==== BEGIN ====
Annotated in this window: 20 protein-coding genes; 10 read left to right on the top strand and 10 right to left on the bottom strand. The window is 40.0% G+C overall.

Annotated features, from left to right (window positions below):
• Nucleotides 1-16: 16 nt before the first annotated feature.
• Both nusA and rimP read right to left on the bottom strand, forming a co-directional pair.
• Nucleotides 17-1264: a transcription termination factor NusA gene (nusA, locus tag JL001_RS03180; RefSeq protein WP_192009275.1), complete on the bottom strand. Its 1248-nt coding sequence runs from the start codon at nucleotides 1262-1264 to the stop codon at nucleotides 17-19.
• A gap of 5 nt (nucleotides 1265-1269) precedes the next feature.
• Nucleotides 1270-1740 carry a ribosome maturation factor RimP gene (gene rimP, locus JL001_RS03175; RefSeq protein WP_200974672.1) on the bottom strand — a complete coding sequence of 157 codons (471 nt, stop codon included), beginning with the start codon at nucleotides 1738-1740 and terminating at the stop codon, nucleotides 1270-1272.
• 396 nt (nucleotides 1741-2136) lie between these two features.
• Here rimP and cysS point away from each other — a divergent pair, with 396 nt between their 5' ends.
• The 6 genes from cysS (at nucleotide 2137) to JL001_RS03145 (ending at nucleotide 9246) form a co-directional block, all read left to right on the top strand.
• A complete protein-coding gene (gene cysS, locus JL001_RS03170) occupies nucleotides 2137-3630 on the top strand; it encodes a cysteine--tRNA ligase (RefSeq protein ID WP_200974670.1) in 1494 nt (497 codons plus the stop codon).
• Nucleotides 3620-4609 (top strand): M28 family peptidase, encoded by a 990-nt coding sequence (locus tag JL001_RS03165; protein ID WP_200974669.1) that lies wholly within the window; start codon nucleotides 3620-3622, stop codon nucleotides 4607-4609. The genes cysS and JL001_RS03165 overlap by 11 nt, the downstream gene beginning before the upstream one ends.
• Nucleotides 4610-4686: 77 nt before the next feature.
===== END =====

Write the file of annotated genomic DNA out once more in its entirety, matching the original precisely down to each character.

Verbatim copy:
Annotated in this window: 20 protein-coding genes; 10 read left to right on the top strand and 10 right to left on the bottom strand. The window is 40.0% G+C overall.

Annotated features, from left to right (window positions below):
• Nucleotides 1-16: 16 nt before the first annotated feature.
• Both nusA and rimP read right to left on the bottom strand, forming a co-directional pair.
• Nucleotides 17-1264: a transcription termination factor NusA gene (nusA, locus tag JL001_RS03180; RefSeq protein WP_192009275.1), complete on the bottom strand. Its 1248-nt coding sequence runs from the start codon at nucleotides 1262-1264 to the stop codon at nucleotides 17-19.
• A gap of 5 nt (nucleotides 1265-1269) precedes the next feature.
• Nucleotides 1270-1740 carry a ribosome maturation factor RimP gene (gene rimP, locus JL001_RS03175; RefSeq protein WP_200974672.1) on the bottom strand — a complete coding sequence of 157 codons (471 nt, stop codon included), beginning with the start codon at nucleotides 1738-1740 and terminating at the stop codon, nucleotides 1270-1272.
• 396 nt (nucleotides 1741-2136) lie between these two features.
• Here rimP and cysS point away from each other — a divergent pair, with 396 nt between their 5' ends.
• The 6 genes from cysS (at nucleotide 2137) to JL001_RS03145 (ending at nucleotide 9246) form a co-directional block, all read left to right on the top strand.
• A complete protein-coding gene (gene cysS, locus JL001_RS03170) occupies nucleotides 2137-3630 on the top strand; it encodes a cysteine--tRNA ligase (RefSeq protein ID WP_200974670.1) in 1494 nt (497 codons plus the stop codon).
• Nucleotides 3620-4609 (top strand): M28 family peptidase, encoded by a 990-nt coding sequence (locus tag JL001_RS03165; protein ID WP_200974669.1) that lies wholly within the window; start codon nucleotides 3620-3622, stop codon nucleotides 4607-4609. The genes cysS and JL001_RS03165 overlap by 11 nt, the downstream gene beginning before the upstream one ends.
• Nucleotides 4610-4686: 77 nt before the next feature.